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Mr. Cohen : To ask the Secretary of State for Health what was the salary of (a) a community health council secretary, (b) a hospital secretary and (c) a family practitioner committee administrator, or their equivalent grades for (i) 1974 and (ii) currently.
Mrs. Virginia Bottomley : Community health council secretaries are paid on grades and payscales negotiated in the administrative and clerical staffs Whitley council. It is for employing authorities to grade individual posts according to their particular range of responsibilities and activity. Information is not held centrally on individual posts, but the majority at 1 April 1974 were graded scale 9 (salary range £2,856 to £3,552 per annum) and from 1 April 1989 grade 6 in a new grading system (£11,962-£13,994). Changes in NHS organisation and the introduction of general management mean that the posts of hospital secretary and family practitioner committee administrator have no equivalent in the current structure. I shall write to the hon. Member setting out past information on these posts and the nature of changes affecting them.
Mr. Conway : To ask the Secretary of State for Health if he expects the West Midlands regional health authority to allocate funds to the Shropshire health authority on the same basis of calculation applied by his Department to the regional allocation.
Mr. Freeman : Ultimately, district health authorities will be funded on broadly the same basis as regional health authorities, although district allocations may need to take account of additional factors which reflect local circumstances. Regional health authorities will be expected to manage a smooth and careful transition to the new arrangements for funding districts, over a period of several years.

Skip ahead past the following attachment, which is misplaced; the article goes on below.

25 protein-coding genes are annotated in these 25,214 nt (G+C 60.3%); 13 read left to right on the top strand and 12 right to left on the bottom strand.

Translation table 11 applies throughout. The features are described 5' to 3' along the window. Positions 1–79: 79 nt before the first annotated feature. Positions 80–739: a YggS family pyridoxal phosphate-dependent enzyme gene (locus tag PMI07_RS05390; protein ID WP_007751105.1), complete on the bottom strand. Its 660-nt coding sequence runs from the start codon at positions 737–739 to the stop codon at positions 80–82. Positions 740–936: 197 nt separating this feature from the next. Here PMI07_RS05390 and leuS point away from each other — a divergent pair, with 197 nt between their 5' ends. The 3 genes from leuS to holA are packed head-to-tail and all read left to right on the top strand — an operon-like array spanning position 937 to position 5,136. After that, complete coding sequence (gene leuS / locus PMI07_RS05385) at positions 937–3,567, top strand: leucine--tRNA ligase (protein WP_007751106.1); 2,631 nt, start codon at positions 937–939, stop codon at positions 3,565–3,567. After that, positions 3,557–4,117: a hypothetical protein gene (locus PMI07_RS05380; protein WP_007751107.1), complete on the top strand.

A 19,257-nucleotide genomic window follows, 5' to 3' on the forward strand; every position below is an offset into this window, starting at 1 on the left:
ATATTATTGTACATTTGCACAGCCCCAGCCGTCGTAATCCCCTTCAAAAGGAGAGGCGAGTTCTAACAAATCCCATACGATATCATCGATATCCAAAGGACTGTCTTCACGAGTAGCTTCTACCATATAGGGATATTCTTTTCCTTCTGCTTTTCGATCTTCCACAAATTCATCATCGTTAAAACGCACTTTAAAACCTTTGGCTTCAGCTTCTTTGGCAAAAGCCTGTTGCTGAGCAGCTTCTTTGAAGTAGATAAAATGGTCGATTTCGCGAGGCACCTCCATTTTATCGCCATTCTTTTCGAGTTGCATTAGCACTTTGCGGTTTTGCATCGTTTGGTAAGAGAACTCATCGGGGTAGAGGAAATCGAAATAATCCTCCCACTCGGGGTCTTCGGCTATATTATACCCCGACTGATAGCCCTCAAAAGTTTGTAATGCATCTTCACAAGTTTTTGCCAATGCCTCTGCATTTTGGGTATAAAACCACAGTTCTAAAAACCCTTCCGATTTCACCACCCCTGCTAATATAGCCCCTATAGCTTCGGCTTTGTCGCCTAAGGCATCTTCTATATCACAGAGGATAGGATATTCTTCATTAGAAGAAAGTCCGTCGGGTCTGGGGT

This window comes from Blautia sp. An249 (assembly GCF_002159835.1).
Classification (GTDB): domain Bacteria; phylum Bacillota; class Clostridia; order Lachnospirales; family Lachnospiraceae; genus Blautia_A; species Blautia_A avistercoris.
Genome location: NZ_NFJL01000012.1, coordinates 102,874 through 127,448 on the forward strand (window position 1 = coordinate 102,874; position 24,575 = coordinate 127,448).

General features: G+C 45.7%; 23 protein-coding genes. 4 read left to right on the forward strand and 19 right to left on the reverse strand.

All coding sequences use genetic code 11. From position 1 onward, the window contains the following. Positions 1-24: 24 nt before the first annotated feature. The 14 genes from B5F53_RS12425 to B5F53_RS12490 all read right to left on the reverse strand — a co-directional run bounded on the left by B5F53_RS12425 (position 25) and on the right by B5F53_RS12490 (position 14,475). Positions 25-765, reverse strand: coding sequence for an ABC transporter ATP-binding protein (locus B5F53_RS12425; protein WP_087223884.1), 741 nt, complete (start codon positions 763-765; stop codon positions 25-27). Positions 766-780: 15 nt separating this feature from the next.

Mr. Andrew Welsh : To ask the Secretary of State for Health if he has any plans to meet representatives of Scottish local authorities to discuss the new arrangements regarding Department of Social Security payments to local authorities for domiciliary care, to be introduced in April 1991.
Mrs. Virginia Bottomley : I understand that representatives of the Convention of Scottish Local Authorities (COSLA) have already met my hon. Friend the Minister of State, Scottish Office to discuss community care. As part of preparations for implementing the Government's proposals for community care, Department of Health
Column 820officials are holding a series of meetings with representatives of the local authority associations to discuss, among other matters, the arrangements for transferring to local authorities the resources which the Government would otherwise have provided to finance care through social security payments to people in residential and nursing homes. Representatives of COSLA have taken part in these discussions.
Mr. Gregory : To ask the Secretary of State for Health when his Department expects to confirm an indemnity to Yorkshire water authority in connection with the fluoridation of water supplies ; and if he will make a statement.
Mr. Freeman : Yorkshire Water has indicated that because of the interconnected nature of the water supply system, it is prepared to consider requests to add fluoride to the water supply in future only provided that requests are received from all district health authorities within its water region boundaries. Such unanimity has not been achieved. A new indemnity has therefore not been requested by Yorkshire Water.
Mr. Chris Butler : To ask the Secretary of State for Health what information he has as to the interval between a person being infected with HIV and the time when HIV antibodies can be ascertained by testing.
Mrs. Virginia Bottomley : There is usually an interval of six to 12 weeks from infection with HIV to the development of antibodies detectable by routine screening methods. In some individuals the appearance of antibodies may be delayed, but in 95 per cent. of cases they are detectable within six months.